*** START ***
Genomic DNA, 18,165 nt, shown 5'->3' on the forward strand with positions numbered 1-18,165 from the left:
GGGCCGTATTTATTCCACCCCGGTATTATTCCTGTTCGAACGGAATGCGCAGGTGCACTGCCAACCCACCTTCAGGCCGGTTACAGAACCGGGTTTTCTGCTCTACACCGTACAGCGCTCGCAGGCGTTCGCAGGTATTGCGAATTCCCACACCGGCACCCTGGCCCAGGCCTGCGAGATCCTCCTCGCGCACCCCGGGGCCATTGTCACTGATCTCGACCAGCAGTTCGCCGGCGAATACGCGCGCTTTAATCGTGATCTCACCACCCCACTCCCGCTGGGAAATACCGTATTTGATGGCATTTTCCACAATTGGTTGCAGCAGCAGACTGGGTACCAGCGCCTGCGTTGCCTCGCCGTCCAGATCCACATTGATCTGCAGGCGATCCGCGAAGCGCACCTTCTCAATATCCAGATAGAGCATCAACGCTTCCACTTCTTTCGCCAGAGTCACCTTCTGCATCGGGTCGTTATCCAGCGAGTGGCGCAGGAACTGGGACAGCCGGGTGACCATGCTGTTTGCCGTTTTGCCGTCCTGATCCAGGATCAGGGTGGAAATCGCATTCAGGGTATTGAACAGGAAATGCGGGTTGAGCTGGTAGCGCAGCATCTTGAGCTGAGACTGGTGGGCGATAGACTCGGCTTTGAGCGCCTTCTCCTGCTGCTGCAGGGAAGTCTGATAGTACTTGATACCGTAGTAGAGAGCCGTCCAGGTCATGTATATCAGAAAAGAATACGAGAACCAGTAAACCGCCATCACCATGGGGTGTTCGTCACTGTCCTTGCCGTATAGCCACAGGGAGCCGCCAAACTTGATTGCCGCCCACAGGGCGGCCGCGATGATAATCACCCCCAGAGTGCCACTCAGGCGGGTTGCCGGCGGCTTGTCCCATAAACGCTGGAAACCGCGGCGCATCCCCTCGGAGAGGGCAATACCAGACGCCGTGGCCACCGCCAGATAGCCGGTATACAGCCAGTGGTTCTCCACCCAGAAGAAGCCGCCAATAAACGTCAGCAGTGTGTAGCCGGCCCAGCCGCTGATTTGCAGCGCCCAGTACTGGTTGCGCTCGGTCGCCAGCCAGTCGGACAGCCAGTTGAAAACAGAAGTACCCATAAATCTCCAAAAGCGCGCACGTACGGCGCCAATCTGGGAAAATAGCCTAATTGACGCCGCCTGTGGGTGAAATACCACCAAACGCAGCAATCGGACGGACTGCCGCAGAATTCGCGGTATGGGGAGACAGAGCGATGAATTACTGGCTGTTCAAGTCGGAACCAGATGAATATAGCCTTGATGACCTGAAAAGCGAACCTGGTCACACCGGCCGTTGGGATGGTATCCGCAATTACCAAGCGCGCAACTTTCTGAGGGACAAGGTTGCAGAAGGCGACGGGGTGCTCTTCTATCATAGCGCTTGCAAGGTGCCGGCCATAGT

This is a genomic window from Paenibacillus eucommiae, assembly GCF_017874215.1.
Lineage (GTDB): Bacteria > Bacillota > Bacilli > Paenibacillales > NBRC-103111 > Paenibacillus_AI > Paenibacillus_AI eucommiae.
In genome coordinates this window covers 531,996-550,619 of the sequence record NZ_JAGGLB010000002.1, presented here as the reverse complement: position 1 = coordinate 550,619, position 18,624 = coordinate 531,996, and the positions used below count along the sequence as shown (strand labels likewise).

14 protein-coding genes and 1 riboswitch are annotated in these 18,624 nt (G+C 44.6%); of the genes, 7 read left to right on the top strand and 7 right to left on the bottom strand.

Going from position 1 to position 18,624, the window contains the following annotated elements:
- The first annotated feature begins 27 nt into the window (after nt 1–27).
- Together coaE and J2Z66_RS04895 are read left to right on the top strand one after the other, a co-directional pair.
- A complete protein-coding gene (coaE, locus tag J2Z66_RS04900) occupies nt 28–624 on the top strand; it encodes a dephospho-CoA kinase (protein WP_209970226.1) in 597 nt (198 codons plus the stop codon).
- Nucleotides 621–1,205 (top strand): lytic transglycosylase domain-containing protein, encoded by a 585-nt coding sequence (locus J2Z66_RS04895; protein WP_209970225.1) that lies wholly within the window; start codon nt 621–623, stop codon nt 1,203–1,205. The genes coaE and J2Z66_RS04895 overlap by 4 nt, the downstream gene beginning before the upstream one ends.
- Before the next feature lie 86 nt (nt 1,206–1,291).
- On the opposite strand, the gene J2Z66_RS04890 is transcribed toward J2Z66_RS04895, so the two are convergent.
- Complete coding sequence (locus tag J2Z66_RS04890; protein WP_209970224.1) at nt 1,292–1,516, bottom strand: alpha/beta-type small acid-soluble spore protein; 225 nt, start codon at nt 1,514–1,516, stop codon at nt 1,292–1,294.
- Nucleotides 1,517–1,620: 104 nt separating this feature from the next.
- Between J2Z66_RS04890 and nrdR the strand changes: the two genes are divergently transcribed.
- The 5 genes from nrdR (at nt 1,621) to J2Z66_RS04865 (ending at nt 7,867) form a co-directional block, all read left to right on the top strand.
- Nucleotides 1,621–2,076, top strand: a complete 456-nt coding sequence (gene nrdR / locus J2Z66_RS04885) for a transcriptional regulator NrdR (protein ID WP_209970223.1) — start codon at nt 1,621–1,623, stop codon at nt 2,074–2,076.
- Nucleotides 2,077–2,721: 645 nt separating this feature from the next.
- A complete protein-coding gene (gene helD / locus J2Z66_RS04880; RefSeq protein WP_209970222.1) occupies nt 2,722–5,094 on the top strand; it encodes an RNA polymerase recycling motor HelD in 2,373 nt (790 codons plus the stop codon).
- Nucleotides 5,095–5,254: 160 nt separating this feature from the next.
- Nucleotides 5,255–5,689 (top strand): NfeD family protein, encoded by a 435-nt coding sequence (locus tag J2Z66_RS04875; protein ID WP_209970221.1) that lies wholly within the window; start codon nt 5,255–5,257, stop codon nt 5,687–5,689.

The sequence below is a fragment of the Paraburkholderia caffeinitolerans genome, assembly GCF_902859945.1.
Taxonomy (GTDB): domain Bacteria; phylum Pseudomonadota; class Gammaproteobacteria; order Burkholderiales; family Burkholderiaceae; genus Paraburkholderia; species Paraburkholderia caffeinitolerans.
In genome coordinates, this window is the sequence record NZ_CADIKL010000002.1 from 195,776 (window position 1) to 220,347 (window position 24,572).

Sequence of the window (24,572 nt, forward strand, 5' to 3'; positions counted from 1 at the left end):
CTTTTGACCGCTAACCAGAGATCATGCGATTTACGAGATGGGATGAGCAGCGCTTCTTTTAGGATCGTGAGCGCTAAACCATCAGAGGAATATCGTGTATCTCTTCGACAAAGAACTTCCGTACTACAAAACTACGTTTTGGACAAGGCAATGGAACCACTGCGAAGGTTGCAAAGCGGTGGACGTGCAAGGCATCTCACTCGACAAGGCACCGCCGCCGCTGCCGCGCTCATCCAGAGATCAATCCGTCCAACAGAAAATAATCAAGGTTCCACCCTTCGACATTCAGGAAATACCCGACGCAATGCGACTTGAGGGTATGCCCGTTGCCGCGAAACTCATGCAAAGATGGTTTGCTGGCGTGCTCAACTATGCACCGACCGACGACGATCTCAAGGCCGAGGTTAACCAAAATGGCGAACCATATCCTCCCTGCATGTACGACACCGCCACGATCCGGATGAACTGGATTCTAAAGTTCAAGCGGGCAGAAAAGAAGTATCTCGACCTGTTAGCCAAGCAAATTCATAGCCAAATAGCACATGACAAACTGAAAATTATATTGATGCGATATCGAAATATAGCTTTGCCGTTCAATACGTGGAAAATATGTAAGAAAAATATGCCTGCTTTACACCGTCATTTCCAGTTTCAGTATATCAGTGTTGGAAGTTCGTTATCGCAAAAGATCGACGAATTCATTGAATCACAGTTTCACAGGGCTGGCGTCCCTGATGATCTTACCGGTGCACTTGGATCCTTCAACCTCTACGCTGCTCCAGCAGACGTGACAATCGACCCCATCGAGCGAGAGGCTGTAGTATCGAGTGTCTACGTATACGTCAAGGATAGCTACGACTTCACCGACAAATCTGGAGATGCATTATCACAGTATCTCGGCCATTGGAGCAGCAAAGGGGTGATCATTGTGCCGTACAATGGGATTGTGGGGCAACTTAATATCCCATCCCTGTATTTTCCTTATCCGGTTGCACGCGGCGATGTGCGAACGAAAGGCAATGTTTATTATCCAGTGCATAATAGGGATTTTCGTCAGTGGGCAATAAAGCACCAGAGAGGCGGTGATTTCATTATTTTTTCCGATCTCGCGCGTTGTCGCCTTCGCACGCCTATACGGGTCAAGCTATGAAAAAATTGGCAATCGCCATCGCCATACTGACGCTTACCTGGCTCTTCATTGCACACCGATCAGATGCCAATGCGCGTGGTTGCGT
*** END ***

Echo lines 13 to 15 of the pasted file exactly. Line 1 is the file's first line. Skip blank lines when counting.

- On the opposite strand, the gene J2Z66_RS04890 is transcribed toward J2Z66_RS04895, so the two are convergent.
- Complete coding sequence (locus tag J2Z66_RS04890; protein WP_209970224.1) at nt 1,292–1,516, bottom strand: alpha/beta-type small acid-soluble spore protein; 225 nt, start codon at nt 1,514–1,516, stop codon at nt 1,292–1,294.
- Nucleotides 1,517–1,620: 104 nt separating this feature from the next.